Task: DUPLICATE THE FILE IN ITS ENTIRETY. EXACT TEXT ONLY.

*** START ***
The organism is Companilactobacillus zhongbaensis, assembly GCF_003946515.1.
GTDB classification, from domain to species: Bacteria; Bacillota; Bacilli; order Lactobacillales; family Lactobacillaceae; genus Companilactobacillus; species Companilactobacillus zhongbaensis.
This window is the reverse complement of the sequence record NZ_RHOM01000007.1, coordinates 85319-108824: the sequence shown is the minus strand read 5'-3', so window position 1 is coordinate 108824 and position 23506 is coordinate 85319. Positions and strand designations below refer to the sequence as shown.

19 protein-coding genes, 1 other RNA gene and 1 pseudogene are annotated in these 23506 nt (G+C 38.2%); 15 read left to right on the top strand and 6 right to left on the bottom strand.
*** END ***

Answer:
The organism is Companilactobacillus zhongbaensis, assembly GCF_003946515.1.
GTDB classification, from domain to species: Bacteria; Bacillota; Bacilli; order Lactobacillales; family Lactobacillaceae; genus Companilactobacillus; species Companilactobacillus zhongbaensis.
This window is the reverse complement of the sequence record NZ_RHOM01000007.1, coordinates 85319-108824: the sequence shown is the minus strand read 5'-3', so window position 1 is coordinate 108824 and position 23506 is coordinate 85319. Positions and strand designations below refer to the sequence as shown.

19 protein-coding genes, 1 other RNA gene and 1 pseudogene are annotated in these 23506 nt (G+C 38.2%); 15 read left to right on the top strand and 6 right to left on the bottom strand.